Rapid development of next generation sequencing facilitated the discovery of novel circular RNA [2325]. CircRNA as a newly identified non-coding RNA has been reported to play critical roles in cancer development. For example, circNHSL1 was reported to promote gastric cancer progression through acting as a miR-1306-3p sponge to relieve the repressive effect of miR-1306-3p on its target SIX1 [26]. N6-methyladenosine (m6A) modified circNSUN2 was frequently upregulated in tumor tissues and serum samples from colorectal carcinoma patients with liver metastasis and predicts poorer patient survival [27]. Previous genome-wide circular RNA sequencing with grade 3 endometrial cancer tissues and adjacent tissues found that hsa_circ_0001610 was upregulated over 18 folds in cancer tissues compared with normal tissues [17]. However, the biological property and function of hsa_circ_0001610 in EC is not studied. In this study, we first showed that hsa_circ_0001610 was derived from TNFRSF21 by back splicing on TNFRSF21 exon 2 and 3. Overexpression of circTNFRSF21 was also confirmed in EC tumor tissues and EC cells compared with normal adjacent tissues and normal human endometrial epithelial cells. Functional studies showed that knock down of circTNFRSF21 greatly suppressed EC cell growth, cell colony formation and cell cycle progression, indicating upregulated circTNFRSF21 played an important role in promoting EC cell survival and proliferation.

Previous studies suggested that many circular RNAs can compete with its own pre-mRNA splicing and affect mRNA production. In this studied we showed that silencing circTNFRSF21 greatly upregulated TNFRSF21 mRNA transcription and protein expression. In addition, exogenous overexpress circTNFRSF21 suppressed TNFRSF21 mRNA and protein level. Thus, circTNFRSF21 belongs to a type of circular RNA whose expression could compete with its own mRNA synthesis. However, whether circTNFRSF21 could affect other gene transcription needs more investigation.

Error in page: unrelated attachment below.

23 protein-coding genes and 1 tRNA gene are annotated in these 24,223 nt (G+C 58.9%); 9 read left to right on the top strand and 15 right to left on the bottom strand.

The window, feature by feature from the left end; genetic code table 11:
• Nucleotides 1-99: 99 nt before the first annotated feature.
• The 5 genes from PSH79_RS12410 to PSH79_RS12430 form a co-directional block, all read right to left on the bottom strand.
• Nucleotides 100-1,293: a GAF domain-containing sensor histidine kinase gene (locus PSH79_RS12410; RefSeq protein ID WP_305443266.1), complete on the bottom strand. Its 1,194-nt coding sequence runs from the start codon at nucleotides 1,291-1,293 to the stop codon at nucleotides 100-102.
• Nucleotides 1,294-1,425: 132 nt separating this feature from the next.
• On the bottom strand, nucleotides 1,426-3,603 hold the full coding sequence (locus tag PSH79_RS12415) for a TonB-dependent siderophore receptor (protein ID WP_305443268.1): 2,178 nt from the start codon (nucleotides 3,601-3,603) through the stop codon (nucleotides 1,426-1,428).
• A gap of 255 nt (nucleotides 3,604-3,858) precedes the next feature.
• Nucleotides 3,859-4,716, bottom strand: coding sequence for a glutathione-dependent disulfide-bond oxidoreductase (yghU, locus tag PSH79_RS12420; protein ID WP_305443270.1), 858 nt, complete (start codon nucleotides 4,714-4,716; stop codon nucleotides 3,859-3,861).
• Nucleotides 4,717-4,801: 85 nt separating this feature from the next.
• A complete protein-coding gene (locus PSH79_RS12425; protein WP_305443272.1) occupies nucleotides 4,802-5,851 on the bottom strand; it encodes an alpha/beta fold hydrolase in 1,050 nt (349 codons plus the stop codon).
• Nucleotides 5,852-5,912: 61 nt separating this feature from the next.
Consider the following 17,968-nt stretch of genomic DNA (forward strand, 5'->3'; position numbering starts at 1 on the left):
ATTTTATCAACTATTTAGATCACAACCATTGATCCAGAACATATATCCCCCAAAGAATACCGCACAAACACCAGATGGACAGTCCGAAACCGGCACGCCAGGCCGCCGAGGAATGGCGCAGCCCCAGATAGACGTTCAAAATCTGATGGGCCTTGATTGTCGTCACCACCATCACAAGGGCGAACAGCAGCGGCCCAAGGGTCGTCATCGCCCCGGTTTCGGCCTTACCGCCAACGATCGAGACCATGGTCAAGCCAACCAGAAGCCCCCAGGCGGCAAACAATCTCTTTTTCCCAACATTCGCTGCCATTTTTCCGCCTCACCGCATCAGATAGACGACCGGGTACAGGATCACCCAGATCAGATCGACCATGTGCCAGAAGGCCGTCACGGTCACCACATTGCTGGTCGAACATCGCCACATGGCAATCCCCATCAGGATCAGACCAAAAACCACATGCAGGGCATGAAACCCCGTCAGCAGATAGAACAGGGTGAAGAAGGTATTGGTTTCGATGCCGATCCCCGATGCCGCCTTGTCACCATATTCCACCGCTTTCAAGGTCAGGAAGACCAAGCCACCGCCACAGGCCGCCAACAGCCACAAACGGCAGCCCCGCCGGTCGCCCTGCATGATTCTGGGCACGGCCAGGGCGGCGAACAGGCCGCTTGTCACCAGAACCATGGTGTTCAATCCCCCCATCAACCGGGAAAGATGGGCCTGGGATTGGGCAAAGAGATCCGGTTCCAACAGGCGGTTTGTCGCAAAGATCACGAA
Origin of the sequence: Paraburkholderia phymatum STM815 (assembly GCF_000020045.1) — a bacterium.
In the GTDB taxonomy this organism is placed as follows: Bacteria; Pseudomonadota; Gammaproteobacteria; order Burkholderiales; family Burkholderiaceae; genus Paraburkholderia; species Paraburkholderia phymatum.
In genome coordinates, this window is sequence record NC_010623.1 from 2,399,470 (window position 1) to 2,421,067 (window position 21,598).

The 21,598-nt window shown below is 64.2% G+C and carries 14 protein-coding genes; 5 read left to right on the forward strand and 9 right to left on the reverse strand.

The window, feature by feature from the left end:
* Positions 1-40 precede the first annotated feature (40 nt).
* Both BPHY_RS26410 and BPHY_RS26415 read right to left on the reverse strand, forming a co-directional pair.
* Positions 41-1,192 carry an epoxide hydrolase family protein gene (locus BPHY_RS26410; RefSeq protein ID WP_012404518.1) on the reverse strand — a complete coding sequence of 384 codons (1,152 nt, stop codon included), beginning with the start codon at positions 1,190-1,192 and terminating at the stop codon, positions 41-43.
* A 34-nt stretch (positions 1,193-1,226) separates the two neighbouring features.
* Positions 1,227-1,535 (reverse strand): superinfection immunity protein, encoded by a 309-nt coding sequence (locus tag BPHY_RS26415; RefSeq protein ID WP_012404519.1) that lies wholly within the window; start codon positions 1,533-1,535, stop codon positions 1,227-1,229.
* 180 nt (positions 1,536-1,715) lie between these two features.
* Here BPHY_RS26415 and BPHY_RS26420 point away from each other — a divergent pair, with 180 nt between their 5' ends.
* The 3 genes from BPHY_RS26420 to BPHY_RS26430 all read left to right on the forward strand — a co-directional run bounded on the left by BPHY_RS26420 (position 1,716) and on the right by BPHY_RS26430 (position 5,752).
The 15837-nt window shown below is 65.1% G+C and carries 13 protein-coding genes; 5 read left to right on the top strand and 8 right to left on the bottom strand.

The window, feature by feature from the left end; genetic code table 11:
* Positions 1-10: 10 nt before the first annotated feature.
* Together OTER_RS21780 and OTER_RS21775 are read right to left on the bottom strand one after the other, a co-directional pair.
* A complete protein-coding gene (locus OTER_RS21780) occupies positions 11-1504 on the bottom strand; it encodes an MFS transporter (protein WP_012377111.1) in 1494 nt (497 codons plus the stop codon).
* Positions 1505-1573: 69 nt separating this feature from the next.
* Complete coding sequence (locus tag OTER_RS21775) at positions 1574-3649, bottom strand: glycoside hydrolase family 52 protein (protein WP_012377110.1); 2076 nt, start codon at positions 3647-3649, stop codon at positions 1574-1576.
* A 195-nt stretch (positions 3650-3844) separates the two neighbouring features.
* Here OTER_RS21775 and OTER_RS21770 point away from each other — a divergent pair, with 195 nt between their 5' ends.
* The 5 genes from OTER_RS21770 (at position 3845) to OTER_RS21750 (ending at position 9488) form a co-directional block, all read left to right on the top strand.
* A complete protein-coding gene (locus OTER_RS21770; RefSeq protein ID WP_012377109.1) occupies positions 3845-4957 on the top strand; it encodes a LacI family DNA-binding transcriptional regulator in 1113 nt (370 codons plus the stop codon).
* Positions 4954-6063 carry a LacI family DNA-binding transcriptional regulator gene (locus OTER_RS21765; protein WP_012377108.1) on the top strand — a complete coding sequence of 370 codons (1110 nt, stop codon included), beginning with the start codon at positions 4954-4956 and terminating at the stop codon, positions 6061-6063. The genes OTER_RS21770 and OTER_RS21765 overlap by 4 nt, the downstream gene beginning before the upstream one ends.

An increasing number of studies showed that circRNA may function as a sponge of miRNA and affect miRNA targeted gene expression. For example, circTRIM33-12 was shown to suppress hepatocellular carcinoma progression by acting as the sponge of MicroRNA-191 [28]. circLARP4 acts as a sponge of miR-761 and promotes RUNX3/p53/p21 expression, which further induces cellular senescence in hepatocellular carcinoma [19]. In this study, by using bioinformatics analysis we found that miR1227 which have 3 predicated binding sites on circTNFRSF21 is a potential circTNFRSF21 target. RNA immunoprecipitation confirmed their directly interaction in vivo. Either knock down or overexpress circTNFRSF21 significantly affected miR-1227 expression, indicating that miR-1227 is the target of circTNFRSF21 in EC. Previous studies on characterizing miRNA expression profiles in normal and osteoarthritic human chondrocytes showed that miR-1227 was upregulated in normal chondrocytes. Consistent with this, in this study we found that miR-1227 expression level was much higher in normal human endometrial epithelial cells than in EC cells. Functional studies showed that overexpression of miR-1227 greatly suppressed EC cell growth. Thus, targeting miR-1227 may provide advantages for EC treatment.